Crossing out Plan A and writing Plan B on a blackboard.

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Earlier this month the Bank of England’s Prudential Regulation Authority (the ‘PRA’) wrote to all UK companies undertaking cross-border activities between the UK and the EU under passporting arrangements, requesting a summary of their Brexit contingency plans.

The letter continues the regulator’s focus on ensuring firms have robust measures and business strategies in place to respond to market turbulence.  Addressed to the CEO/Branch Manager of each company, the letter states that firms are expected to create concrete contingency plans for a variety of potential scenarios (given the wide range of possible outcomes), in light of the UK Government’s decision to trigger Article 50.  This is to ensure the safety and soundness of each company’s UK operation, and to mitigate any risk of adverse financial consequences through effective structural planning e.g. setting up a subsidiary.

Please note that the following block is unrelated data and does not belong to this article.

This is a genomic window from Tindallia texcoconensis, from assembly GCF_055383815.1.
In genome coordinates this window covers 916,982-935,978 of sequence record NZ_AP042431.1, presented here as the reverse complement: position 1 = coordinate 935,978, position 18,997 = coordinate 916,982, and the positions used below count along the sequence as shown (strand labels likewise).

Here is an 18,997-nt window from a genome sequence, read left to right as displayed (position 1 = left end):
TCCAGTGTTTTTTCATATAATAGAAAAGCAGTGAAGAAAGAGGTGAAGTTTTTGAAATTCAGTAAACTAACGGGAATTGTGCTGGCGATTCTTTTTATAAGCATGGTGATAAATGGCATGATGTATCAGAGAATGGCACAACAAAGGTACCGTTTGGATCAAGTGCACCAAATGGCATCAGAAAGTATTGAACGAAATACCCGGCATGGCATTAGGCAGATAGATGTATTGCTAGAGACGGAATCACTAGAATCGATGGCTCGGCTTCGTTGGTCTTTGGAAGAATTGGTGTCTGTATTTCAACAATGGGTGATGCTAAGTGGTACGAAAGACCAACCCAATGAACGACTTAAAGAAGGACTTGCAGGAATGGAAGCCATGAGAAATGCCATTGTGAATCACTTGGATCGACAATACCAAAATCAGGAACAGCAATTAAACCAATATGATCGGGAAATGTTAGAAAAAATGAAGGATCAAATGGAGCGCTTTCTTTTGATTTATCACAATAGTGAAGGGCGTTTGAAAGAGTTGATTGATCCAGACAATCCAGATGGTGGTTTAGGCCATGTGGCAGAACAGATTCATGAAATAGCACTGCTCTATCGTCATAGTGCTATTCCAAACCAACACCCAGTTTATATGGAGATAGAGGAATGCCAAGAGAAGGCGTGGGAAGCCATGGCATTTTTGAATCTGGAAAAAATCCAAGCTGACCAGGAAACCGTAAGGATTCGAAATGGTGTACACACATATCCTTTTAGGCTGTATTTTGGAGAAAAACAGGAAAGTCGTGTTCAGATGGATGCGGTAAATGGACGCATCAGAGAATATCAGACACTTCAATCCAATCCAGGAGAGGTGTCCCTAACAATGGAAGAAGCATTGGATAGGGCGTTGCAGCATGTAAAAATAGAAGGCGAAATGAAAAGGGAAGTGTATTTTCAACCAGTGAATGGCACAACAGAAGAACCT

Interestingly, the PRA stated that although it was aware that many of its firms were well-advanced in their Brexit planning, the adequacy of these plans appeared uneven across companies, with many not being sufficiently tested against the most adverse outcomes.  It further stated that the responses submitted by firms would be used to shape the Bank’s own plans.

The letter highlights the need for UK companies to face the physical reality of Brexit and it will be interesting to see the types of contingency plans that emerge as a result.

The Prime Minister’s decision on Tuesday to call a snap General Election will not make this task any easier, at least in the short term, as the ‘hardness’ or ‘softness’ of Brexit is once again up for grabs.

For further information please see a copy of the letter here.